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Long Island

Hempstead, Island Park urge repowering of Barrett power plant

LIPA’s tax assessment challenge of Barrett could cost homeowners in Island Park, Barnum Island and Harbor Isle thousands, school district officials say.

On Wednesday, Jan. 17, 2018, Hempstead Town officials held a news conference to implore LIPA to not challenge the Pilot tax assessment for the E. F. Barrett Power Plant in Island Park. Officials called upon LIPA and PSEG to commission a new study to re-examine the area's energy needs, with an open mind regarding the repowering of the power station. Officials said LIPA's property tax assessment challenge will decimate the Island Park community if successful and will increase the average property tax in the community by $3,000 per parcel. (Credit: Newsday / Chris Ware)

Hempstead Town and Island Park officials are calling on the Long Island Power Authority to commission a new study on repowering the E.F. Barrett Power Plant in Island Park.

Island Park school officials and the Hempstead receiver of taxes said that property taxes in Island Park and the unincorporated hamlets of Barnum Island and Harbor Isle could double for some homes and increase on average $3,000 if LIPA’s challenge of its tax assessment is reduced by 90 percent.

LIPA is challenging the tax assessment of Barrett Plant for $42.6 million, which is subsidized by LIPA customers. LIPA officials said tax payments make up between 15 and 17 percent of customer utility bills.

A study last year by PSEG Long Island found that there was not the supply demand or need to repower Barrett or a power plant in Port Jefferson. The study also recommended scrapping a $2.9 billion plant in Yaphank. A separate study is planned this year for the Northport plant, for which LIPA is challenging the Town of Huntington on an $80 million tax assessment.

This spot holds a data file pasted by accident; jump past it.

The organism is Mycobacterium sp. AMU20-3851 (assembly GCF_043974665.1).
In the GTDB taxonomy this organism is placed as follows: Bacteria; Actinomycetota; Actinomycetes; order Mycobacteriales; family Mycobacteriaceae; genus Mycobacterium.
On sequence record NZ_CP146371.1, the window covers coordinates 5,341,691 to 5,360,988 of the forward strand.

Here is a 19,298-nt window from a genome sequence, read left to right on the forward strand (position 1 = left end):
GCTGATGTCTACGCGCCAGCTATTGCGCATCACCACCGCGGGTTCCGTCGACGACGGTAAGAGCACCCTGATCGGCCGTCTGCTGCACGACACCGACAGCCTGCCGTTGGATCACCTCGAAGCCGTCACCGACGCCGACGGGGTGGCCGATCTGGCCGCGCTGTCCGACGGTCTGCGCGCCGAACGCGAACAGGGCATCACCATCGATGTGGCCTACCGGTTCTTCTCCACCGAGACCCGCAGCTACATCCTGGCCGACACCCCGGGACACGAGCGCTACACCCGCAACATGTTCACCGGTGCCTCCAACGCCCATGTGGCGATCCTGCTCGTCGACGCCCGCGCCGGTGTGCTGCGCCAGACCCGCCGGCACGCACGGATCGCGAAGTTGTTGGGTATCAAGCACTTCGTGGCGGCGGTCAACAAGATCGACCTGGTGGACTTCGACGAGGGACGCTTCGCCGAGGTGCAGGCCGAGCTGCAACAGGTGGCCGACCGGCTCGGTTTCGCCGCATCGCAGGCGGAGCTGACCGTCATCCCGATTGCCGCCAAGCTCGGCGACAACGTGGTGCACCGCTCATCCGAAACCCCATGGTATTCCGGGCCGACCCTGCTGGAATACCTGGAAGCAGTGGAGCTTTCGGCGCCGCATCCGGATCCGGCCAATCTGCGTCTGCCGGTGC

LIPA forecasts that Long Island’s power demand will decline over the next decade before marginally increasing by 2035.

Hempstead Councilman Anthony D’Esposito and Receiver of Taxes Donald Clavin called on LIPA to convert the 1956 Barrett steam power plant to a clean natural gas facility. Officials also called on the Nassau County Department of Assessment to oppose the tax assessment challenge. Town officials said LIPA had agreed not to challenge its assessment in 1997.

“I hope everyone realized LIPA represents 47 percent of taxes in Island Park schools,” Island Park Superintendent Rosmarie Bovino said. “Every homeowner will probably have their taxes doubled.”

LIPA officials said they could not comment on the town’s proposals, given pending litigation, but noted that LIPA has offered settlements in other communities such as Port Jefferson to ease the tax burden over a 10-year tax ramp down.

“LIPA continues to offer the communities hosting our power plants a pathway to a sustainable tax future. Our customers are paying taxes as if there were 20 power plants in Island Park. All 3 million Long Island residents deserve a fair tax bill,” LIPA officials said in a 2017 report on property taxes.

The drawdown of property taxes has been supported by several Long Island development and environmental advocacy groups.

“A fair phase-down settlement that economically protects the affected community while ending the practice of virtually all ratepayers contributing millions for overassessed power plants is the only solution,” said Kyle Strober, executive director of the Association for a Better Long Island, a Long Island advocacy group.

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